In the 1860’s an organization of Boilermakers and Blacksmiths was formed in Pittsburgh and other cities of Pennsylvania. In 1866 New Orleans, Louisiana (presumably on a government contract) Boilermakers struck for an eight hour day and they were successful however, the men gradually dropped out and the organization was disbanded.
In 1879, the Boilermakers of San Francisco organized the Boilermakers League of the Pacific Coast and demanded an increase in pay and being refused they went on strike and after three weeks they were successful.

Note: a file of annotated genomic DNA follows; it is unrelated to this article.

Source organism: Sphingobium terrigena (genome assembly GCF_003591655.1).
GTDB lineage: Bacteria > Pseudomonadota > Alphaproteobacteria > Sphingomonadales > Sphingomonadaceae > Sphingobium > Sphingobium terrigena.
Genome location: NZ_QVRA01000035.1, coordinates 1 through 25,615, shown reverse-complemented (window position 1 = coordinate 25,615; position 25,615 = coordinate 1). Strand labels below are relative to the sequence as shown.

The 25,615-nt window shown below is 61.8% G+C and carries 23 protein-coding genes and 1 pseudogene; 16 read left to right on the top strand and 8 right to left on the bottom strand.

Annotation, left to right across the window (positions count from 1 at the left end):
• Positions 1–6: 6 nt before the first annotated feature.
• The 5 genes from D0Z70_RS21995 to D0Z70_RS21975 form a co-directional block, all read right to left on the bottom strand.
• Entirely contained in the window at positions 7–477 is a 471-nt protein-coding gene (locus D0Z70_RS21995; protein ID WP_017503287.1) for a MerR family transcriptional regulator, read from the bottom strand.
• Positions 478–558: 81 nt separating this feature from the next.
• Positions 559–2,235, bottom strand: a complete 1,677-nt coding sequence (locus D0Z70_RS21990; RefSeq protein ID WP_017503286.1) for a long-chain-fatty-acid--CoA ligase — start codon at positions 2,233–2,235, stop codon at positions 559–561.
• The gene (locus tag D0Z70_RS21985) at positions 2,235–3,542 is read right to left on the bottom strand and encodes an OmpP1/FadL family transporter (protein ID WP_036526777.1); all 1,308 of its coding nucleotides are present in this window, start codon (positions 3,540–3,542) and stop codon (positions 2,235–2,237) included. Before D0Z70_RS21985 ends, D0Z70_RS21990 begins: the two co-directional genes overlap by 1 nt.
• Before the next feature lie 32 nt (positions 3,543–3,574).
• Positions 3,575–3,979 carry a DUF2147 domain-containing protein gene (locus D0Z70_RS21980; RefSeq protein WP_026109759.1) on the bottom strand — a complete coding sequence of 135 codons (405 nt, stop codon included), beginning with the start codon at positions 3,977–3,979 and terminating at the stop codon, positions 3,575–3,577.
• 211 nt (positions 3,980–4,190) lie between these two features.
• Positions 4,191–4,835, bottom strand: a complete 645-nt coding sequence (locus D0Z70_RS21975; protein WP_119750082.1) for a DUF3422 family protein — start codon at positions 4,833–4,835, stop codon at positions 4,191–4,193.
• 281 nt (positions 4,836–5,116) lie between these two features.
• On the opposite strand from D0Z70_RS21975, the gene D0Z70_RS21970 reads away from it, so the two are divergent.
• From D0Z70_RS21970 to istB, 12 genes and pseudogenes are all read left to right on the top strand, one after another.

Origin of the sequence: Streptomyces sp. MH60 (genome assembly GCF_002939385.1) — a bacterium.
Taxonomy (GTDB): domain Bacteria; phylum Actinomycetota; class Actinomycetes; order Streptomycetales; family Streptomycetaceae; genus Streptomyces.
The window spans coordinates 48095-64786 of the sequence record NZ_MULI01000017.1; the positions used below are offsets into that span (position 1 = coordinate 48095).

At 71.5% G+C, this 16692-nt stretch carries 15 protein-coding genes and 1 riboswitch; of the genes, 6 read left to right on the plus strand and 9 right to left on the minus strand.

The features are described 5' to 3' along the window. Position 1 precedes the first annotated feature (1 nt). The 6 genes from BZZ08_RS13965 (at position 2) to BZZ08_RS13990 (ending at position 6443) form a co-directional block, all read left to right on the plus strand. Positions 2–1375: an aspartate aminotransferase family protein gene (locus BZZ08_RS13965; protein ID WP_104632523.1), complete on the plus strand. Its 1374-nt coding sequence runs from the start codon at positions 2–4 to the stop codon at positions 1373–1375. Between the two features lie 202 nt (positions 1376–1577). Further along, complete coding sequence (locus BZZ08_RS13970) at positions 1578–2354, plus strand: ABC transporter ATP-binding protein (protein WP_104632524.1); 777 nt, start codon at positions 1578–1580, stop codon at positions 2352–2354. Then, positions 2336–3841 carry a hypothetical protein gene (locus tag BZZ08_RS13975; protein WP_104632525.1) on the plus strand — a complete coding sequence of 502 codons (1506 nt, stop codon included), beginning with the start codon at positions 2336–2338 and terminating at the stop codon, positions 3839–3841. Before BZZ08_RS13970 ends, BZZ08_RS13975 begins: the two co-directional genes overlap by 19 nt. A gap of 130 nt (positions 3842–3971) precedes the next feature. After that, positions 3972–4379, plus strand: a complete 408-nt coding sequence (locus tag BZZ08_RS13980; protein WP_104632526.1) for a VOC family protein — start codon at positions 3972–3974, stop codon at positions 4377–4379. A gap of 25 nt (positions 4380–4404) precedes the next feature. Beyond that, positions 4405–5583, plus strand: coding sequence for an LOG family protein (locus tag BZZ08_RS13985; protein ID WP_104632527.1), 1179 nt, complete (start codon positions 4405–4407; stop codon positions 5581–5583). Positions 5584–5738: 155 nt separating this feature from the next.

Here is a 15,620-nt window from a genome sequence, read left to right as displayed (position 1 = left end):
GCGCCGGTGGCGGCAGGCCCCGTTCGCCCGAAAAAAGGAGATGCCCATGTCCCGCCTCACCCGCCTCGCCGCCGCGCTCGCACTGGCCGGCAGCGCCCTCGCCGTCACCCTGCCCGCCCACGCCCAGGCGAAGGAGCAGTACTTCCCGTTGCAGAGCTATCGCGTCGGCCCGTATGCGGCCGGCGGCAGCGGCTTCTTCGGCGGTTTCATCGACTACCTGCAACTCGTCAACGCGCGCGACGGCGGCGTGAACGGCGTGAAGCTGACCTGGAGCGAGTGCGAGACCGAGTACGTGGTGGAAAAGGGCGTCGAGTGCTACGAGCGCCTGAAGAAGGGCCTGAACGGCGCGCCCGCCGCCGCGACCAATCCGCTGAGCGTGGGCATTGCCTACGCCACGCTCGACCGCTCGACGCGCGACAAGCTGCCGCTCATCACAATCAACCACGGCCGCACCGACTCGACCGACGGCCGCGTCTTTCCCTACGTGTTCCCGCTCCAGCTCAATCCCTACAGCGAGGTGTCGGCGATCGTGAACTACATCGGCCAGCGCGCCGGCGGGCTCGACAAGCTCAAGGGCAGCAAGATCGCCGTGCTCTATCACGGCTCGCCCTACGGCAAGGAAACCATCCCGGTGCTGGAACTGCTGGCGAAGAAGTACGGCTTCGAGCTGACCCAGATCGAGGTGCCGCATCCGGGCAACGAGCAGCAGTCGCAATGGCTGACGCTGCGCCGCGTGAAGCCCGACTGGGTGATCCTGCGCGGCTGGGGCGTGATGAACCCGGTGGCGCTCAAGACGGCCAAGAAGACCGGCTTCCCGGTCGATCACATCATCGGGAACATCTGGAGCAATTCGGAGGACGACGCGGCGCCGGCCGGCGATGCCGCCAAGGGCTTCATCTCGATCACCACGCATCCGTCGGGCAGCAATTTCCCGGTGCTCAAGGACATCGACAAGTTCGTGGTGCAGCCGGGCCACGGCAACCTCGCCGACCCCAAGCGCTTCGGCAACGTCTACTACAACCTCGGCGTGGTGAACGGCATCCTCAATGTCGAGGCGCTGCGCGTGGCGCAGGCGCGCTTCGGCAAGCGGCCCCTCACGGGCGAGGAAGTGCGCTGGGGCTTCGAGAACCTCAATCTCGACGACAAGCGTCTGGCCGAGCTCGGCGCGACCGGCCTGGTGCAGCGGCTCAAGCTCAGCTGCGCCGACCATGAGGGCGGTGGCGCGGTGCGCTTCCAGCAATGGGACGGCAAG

Chicago organized in 1880, as did St. Paul, Minnesota and other cities. In October 1880, representatives of nine lodges met in Chicago, Illinois. At this first convention, a constitution and by-laws was adopted and the title of National Boiler Makers Protective and Benevolent Union was established. There were about 1,000 members. The Chicago Union demanded an increase in wages early in 1881, and being refused they went on strike and after six weeks won out.